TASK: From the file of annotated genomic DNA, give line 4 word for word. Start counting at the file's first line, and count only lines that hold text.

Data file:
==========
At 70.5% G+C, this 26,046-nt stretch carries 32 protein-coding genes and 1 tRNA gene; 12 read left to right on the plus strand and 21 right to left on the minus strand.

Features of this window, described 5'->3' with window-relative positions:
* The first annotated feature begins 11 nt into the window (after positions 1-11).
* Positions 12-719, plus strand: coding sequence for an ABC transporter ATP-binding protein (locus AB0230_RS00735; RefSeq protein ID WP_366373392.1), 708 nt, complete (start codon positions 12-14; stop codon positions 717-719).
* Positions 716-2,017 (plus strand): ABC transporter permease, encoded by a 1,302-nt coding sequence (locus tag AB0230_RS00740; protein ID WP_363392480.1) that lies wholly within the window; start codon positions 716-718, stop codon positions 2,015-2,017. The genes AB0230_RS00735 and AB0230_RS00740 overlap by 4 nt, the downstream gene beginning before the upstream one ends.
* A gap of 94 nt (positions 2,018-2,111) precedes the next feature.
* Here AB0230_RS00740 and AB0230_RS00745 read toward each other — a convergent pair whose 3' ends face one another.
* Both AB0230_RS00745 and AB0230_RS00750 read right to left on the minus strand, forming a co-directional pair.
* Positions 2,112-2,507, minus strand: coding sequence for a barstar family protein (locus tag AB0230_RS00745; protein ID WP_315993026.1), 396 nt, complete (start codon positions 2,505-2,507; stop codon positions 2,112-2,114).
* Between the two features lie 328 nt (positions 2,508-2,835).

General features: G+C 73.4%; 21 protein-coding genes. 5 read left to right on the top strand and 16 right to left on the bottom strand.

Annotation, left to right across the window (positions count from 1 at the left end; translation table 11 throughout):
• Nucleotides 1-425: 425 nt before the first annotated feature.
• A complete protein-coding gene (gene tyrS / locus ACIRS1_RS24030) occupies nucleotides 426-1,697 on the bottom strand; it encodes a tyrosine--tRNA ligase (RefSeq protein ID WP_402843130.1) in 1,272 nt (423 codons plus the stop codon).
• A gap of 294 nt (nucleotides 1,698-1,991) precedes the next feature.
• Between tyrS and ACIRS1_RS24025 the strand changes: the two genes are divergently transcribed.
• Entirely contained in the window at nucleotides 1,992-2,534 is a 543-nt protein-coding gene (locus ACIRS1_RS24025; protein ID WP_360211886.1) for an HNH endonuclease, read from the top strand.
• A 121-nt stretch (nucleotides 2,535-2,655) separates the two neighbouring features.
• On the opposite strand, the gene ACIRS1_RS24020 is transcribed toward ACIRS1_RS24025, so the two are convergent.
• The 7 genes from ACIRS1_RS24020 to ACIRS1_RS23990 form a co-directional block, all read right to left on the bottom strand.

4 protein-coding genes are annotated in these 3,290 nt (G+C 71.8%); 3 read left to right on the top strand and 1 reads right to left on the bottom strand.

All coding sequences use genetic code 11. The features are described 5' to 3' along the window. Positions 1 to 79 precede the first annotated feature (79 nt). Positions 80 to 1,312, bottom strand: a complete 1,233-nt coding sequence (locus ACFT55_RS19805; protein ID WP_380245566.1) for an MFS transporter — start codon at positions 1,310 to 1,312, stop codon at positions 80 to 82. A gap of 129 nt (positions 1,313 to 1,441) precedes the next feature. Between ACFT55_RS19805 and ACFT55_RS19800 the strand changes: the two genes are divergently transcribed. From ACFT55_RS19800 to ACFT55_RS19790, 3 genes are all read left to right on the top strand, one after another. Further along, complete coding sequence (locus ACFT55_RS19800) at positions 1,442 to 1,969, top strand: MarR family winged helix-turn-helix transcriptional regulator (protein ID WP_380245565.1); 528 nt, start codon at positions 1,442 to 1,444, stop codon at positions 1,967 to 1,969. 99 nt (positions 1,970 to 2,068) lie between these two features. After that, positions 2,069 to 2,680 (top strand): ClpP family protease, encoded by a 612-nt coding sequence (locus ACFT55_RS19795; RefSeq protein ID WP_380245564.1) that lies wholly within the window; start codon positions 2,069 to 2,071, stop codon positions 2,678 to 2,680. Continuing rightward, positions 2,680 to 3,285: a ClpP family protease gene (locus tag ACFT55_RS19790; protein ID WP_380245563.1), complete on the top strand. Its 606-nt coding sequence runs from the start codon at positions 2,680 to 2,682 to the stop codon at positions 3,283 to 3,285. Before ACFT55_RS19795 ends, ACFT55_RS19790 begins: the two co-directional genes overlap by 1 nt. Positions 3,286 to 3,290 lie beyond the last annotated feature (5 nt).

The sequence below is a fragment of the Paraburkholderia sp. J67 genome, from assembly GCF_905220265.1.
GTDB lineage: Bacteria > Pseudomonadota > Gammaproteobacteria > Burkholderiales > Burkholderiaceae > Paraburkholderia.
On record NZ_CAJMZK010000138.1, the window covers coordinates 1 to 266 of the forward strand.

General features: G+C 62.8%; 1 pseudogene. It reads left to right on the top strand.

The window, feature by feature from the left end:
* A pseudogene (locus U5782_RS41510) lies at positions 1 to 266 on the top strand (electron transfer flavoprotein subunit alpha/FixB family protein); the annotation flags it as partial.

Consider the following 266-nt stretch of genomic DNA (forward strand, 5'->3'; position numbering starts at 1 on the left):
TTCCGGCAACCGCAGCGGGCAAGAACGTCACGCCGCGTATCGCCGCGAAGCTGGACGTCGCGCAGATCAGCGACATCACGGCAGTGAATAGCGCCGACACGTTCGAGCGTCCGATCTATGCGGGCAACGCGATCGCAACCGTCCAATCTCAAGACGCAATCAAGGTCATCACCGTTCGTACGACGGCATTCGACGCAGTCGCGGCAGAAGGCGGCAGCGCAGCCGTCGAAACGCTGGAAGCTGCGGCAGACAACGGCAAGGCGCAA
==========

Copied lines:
* Positions 12-719, plus strand: coding sequence for an ABC transporter ATP-binding protein (locus AB0230_RS00735; RefSeq protein ID WP_366373392.1), 708 nt, complete (start codon positions 12-14; stop codon positions 717-719).